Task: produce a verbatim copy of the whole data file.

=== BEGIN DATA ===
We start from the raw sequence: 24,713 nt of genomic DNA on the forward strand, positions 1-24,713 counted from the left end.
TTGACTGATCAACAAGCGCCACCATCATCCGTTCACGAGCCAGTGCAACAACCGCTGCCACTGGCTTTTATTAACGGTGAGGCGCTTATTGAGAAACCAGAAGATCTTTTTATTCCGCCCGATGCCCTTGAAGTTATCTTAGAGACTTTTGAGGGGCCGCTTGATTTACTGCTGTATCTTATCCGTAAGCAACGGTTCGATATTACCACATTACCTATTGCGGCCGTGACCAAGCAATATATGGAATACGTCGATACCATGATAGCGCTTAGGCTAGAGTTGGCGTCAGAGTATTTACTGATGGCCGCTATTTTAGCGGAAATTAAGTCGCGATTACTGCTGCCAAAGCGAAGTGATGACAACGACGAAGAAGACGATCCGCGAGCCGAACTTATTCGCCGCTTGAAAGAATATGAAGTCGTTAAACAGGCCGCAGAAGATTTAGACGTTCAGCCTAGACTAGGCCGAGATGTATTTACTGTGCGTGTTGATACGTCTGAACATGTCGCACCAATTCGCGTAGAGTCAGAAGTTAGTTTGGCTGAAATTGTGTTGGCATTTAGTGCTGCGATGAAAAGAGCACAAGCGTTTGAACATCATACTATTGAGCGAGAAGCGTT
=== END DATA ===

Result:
We start from the raw sequence: 24,713 nt of genomic DNA on the forward strand, positions 1-24,713 counted from the left end.
TTGACTGATCAACAAGCGCCACCATCATCCGTTCACGAGCCAGTGCAACAACCGCTGCCACTGGCTTTTATTAACGGTGAGGCGCTTATTGAGAAACCAGAAGATCTTTTTATTCCGCCCGATGCCCTTGAAGTTATCTTAGAGACTTTTGAGGGGCCGCTTGATTTACTGCTGTATCTTATCCGTAAGCAACGGTTCGATATTACCACATTACCTATTGCGGCCGTGACCAAGCAATATATGGAATACGTCGATACCATGATAGCGCTTAGGCTAGAGTTGGCGTCAGAGTATTTACTGATGGCCGCTATTTTAGCGGAAATTAAGTCGCGATTACTGCTGCCAAAGCGAAGTGATGACAACGACGAAGAAGACGATCCGCGAGCCGAACTTATTCGCCGCTTGAAAGAATATGAAGTCGTTAAACAGGCCGCAGAAGATTTAGACGTTCAGCCTAGACTAGGCCGAGATGTATTTACTGTGCGTGTTGATACGTCTGAACATGTCGCACCAATTCGCGTAGAGTCAGAAGTTAGTTTGGCTGAAATTGTGTTGGCATTTAGTGCTGCGATGAAAAGAGCACAAGCGTTTGAACATCATACTATTGAGCGAGAAGCGTT